Basically, I can look at a cave painting created thousands of years ago thanks to the durability of rock, but my laptop doesn’t have an optical drive for CDs from this year.

So, overall, it’s a dangerous place to store stuff. And we’re relying on it for everything, from the most trivial blog post to the most important historical and medical data.

Of course, it’s one of those, “I’m sure somebody somewhere is solving this” problems, and it turns out it might be Hitachi.

The company unveiled today a medium that can store digital information for millions of years. The thin sheet of transparent quartz is also waterproof, fireproof, and, because it stores the digital information in simple binary form, can be read with a basic microscope and any past, current, or future computer.

Right now, the prototype stores 40 megs per square inch, and the Hitachi researchers are confident that will be further improved.

Just keep Arnold Schwarzenegger away from it.

Maark at the Movies

Yesterday, we had a Maark outing. We rented out a local theater, ordered up some catering from Red Bones in Somerville, and then sat back for a double feature.

It started with a presentation by our CEO on some of the exciting future developments for Maark, which we’ll be talking about here on the blog soon, and then we settled back for the second show, a new documentary called Side by Side.

Directed by Christopher Kenneally, Side by Side investigates the current melee that is happening in the movie industry with the inevitable shift from the entrenched, century-old use of physical film and the changing-every-week invasion of digital technology.

If you’re into movies, it’s a pretty awesome doc, since it involves Keanu Reeves using his star power and close industry relationships to secure candid interviews with an amazing array of directors—Scorsese, Cameron, Lucas, Nolan, the Wachowkis, Lynch, Soderbergh, Schumacher, Rodriguez, Fincher—in addition to interviews with people whose job titles you usually only see in the credits: cinematographers, editors, cameramen, color correctionists, and camera designers.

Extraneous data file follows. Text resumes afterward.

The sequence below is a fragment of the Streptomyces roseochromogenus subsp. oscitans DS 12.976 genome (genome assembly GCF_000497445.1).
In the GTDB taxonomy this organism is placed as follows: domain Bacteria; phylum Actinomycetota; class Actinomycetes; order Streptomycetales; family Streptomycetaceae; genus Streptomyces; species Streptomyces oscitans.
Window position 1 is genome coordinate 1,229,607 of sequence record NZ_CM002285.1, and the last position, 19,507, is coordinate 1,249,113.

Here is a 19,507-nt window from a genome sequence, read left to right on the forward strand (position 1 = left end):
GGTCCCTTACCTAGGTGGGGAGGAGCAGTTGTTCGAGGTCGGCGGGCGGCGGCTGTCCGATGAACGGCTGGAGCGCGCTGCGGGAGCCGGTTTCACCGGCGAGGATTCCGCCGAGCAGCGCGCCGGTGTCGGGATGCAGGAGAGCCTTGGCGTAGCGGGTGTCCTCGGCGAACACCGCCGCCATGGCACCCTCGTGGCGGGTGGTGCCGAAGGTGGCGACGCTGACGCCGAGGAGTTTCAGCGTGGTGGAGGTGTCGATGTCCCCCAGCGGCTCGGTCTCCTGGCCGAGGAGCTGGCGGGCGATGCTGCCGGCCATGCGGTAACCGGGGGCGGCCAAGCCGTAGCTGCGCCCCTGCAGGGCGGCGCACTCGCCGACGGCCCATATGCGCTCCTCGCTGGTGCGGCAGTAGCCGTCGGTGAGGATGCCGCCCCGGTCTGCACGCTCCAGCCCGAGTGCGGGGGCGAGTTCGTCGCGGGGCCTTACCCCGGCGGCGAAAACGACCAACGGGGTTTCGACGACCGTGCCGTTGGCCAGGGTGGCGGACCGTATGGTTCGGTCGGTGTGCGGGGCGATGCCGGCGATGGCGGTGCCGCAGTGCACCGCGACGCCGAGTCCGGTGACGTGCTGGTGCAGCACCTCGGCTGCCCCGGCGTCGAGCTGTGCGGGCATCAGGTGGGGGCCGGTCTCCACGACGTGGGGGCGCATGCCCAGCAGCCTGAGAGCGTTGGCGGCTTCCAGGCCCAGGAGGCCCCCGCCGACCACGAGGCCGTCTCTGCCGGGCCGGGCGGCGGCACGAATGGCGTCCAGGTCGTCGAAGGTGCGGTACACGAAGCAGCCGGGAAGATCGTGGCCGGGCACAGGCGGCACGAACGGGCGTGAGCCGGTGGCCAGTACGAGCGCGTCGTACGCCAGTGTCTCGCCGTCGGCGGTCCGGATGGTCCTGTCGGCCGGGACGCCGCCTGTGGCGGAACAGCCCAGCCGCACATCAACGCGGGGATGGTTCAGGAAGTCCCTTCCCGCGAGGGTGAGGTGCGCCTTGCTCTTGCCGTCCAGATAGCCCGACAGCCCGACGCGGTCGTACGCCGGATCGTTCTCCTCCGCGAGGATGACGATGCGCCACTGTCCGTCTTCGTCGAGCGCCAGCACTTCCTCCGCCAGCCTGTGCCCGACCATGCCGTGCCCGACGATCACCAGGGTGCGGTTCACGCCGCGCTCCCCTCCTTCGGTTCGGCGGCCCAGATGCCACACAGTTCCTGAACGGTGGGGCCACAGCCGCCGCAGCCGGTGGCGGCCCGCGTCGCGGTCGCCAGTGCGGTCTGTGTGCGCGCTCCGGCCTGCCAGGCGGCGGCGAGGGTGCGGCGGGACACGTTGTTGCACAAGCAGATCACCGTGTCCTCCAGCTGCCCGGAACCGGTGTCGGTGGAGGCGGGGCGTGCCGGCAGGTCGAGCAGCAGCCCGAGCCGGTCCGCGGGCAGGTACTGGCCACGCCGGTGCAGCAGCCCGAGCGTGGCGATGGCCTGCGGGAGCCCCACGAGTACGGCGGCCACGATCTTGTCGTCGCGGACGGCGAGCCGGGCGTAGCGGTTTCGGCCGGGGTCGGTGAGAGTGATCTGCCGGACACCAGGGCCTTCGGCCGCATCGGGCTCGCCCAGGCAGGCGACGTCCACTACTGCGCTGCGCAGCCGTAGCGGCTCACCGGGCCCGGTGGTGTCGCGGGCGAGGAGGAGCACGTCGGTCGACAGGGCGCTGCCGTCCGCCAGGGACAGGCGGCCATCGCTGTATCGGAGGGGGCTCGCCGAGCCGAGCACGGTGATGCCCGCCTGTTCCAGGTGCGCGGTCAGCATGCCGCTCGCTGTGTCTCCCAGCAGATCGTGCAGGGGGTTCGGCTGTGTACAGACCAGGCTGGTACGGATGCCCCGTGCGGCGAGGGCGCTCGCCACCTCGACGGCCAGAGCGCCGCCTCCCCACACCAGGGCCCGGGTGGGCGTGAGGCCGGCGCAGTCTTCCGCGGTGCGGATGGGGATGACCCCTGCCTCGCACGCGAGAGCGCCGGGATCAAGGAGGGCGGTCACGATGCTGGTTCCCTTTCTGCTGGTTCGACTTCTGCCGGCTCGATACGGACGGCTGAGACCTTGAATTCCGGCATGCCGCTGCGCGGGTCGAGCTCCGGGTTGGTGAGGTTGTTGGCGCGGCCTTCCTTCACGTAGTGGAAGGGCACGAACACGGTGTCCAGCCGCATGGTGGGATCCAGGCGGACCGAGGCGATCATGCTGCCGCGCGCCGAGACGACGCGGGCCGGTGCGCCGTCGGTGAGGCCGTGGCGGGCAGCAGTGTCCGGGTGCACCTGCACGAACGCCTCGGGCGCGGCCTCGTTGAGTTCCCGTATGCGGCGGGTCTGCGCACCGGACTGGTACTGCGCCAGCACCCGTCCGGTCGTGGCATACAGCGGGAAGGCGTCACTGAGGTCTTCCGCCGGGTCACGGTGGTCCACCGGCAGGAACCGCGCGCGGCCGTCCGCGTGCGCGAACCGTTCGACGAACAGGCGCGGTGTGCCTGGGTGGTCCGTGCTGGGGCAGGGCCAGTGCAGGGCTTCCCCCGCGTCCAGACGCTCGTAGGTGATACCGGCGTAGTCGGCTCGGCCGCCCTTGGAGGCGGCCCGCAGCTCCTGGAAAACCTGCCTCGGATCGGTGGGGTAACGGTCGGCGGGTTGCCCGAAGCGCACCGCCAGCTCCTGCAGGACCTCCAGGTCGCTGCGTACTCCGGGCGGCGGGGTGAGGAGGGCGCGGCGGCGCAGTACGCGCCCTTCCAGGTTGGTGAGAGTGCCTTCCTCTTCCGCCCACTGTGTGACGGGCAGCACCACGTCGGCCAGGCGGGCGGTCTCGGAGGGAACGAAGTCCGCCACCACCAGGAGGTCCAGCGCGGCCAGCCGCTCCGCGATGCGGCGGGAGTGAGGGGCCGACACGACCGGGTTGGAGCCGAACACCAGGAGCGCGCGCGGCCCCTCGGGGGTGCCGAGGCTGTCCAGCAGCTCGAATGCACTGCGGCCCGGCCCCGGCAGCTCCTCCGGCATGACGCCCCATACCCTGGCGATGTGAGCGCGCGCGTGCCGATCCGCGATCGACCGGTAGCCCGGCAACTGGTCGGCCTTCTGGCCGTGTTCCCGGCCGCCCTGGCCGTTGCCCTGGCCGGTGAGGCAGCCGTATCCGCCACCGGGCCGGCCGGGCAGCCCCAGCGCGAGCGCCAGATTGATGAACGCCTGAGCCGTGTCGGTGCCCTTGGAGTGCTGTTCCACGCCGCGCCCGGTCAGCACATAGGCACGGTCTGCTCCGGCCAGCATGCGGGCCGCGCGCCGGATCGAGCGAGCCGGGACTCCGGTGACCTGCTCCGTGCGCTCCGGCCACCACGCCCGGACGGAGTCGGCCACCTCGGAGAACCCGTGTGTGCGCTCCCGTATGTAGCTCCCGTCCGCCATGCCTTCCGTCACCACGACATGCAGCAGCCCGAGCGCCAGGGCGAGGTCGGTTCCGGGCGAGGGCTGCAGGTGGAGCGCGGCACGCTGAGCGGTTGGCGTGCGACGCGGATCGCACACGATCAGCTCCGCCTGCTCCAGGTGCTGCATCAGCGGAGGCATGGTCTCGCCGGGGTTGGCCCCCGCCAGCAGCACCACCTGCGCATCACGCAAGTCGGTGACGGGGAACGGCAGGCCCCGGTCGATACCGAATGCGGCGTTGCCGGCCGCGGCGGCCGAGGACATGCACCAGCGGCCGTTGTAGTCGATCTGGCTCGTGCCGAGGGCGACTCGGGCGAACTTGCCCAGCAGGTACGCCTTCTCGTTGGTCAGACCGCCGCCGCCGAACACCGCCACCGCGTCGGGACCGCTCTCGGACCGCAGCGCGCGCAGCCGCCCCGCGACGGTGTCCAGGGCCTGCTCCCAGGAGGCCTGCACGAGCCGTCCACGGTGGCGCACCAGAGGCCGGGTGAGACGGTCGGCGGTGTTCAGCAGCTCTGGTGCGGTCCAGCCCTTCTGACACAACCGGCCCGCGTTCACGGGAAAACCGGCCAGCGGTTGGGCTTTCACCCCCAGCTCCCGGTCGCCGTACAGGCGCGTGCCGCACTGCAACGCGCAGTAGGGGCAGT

And while it’s fascinating to watch knowledgeable insiders debate the merits and detriments of film and digital from both an artistic and business point of view, the documentary has much larger implications.

What’s happening there with movies is a microcosm of the drastic change happening within every single industry on the planet, as every product, service, and endeavor becomes a software one and where digital innovations occur fast and furiously. That frontier is where Maark is gunslinging every day, and it’s an exciting, terrifying shift, one where the businesses that don’t find their places in this software-ruled world will eventually be relegated to irrelevancy.